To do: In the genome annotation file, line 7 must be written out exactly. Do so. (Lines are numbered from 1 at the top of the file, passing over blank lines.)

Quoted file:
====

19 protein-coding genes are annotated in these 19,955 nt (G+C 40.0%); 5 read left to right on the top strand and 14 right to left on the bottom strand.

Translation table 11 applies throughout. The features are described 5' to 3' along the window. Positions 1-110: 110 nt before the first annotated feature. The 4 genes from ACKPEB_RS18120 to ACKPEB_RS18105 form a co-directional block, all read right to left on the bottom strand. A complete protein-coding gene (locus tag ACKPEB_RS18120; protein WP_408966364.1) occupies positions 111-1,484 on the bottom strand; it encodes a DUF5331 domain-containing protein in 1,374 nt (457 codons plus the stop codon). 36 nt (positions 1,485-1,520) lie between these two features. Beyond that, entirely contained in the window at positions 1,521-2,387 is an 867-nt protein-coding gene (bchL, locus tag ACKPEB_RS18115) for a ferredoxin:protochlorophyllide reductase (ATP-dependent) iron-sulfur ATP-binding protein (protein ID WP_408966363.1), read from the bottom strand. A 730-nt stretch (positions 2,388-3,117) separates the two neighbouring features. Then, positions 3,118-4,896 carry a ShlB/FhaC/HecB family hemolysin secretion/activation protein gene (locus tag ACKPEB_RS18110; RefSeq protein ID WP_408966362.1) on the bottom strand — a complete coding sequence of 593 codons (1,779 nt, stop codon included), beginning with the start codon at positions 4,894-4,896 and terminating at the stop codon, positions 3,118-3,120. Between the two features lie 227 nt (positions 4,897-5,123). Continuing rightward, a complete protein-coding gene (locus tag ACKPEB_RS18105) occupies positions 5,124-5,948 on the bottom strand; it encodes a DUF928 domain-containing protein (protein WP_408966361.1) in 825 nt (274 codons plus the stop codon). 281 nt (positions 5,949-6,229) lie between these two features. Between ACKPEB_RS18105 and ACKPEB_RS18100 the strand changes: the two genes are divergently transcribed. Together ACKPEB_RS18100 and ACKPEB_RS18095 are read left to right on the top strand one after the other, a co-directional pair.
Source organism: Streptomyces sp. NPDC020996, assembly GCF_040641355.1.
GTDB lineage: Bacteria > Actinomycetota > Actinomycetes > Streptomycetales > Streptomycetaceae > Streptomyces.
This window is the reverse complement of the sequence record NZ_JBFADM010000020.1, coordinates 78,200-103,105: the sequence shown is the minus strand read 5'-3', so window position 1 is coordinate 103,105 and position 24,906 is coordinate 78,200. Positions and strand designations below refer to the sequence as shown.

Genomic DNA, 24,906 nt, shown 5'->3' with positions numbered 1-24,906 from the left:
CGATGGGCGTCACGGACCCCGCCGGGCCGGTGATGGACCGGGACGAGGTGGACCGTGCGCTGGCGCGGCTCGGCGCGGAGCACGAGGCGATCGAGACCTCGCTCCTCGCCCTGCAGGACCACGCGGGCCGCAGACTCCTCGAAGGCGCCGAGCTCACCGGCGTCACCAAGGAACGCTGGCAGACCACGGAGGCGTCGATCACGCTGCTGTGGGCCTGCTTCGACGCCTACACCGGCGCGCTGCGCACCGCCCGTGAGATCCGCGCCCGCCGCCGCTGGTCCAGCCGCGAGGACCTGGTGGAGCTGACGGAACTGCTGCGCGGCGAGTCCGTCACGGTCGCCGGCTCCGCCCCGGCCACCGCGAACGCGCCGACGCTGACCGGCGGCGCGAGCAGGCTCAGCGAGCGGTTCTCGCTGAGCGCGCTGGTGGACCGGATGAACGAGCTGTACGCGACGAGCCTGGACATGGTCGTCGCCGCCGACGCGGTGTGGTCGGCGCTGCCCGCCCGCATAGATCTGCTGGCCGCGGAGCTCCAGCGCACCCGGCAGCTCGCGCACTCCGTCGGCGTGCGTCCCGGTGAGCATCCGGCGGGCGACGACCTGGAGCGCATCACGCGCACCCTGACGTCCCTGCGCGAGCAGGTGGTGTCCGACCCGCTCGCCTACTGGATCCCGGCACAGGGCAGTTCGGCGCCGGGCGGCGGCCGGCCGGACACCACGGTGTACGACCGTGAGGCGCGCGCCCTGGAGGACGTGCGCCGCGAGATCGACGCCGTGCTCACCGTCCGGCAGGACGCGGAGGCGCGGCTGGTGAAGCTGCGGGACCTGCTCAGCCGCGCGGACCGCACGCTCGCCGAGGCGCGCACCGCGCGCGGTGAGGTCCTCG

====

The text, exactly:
CGATGGGCGTCACGGACCCCGCCGGGCCGGTGATGGACCGGGACGAGGTGGACCGTGCGCTGGCGCGGCTCGGCGCGGAGCACGAGGCGATCGAGACCTCGCTCCTCGCCCTGCAGGACCACGCGGGCCGCAGACTCCTCGAAGGCGCCGAGCTCACCGGCGTCACCAAGGAACGCTGGCAGACCACGGAGGCGTCGATCACGCTGCTGTGGGCCTGCTTCGACGCCTACACCGGCGCGCTGCGCACCGCCCGTGAGATCCGCGCCCGCCGCCGCTGGTCCAGCCGCGAGGACCTGGTGGAGCTGACGGAACTGCTGCGCGGCGAGTCCGTCACGGTCGCCGGCTCCGCCCCGGCCACCGCGAACGCGCCGACGCTGACCGGCGGCGCGAGCAGGCTCAGCGAGCGGTTCTCGCTGAGCGCGCTGGTGGACCGGATGAACGAGCTGTACGCGACGAGCCTGGACATGGTCGTCGCCGCCGACGCGGTGTGGTCGGCGCTGCCCGCCCGCATAGATCTGCTGGCCGCGGAGCTCCAGCGCACCCGGCAGCTCGCGCACTCCGTCGGCGTGCGTCCCGGTGAGCATCCGGCGGGCGACGACCTGGAGCGCATCACGCGCACCCTGACGTCCCTGCGCGAGCAGGTGGTGTCCGACCCGCTCGCCTACTGGATCCCGGCACAGGGCAGTTCGGCGCCGGGCGGCGGCCGGCCGGACACCACGGTGTACGACCGTGAGGCGCGCGCCCTGGAGGACGTGCGCCGCGAGATCGACGCCGTGCTCACCGTCCGGCAGGACGCGGAGGCGCGGCTGGTGAAGCTGCGGGACCTGCTCAGCCGCGCGGACCGCACGCTCGCCGAGGCGCGCACCGCGCGCGGTGAGGTCCTCG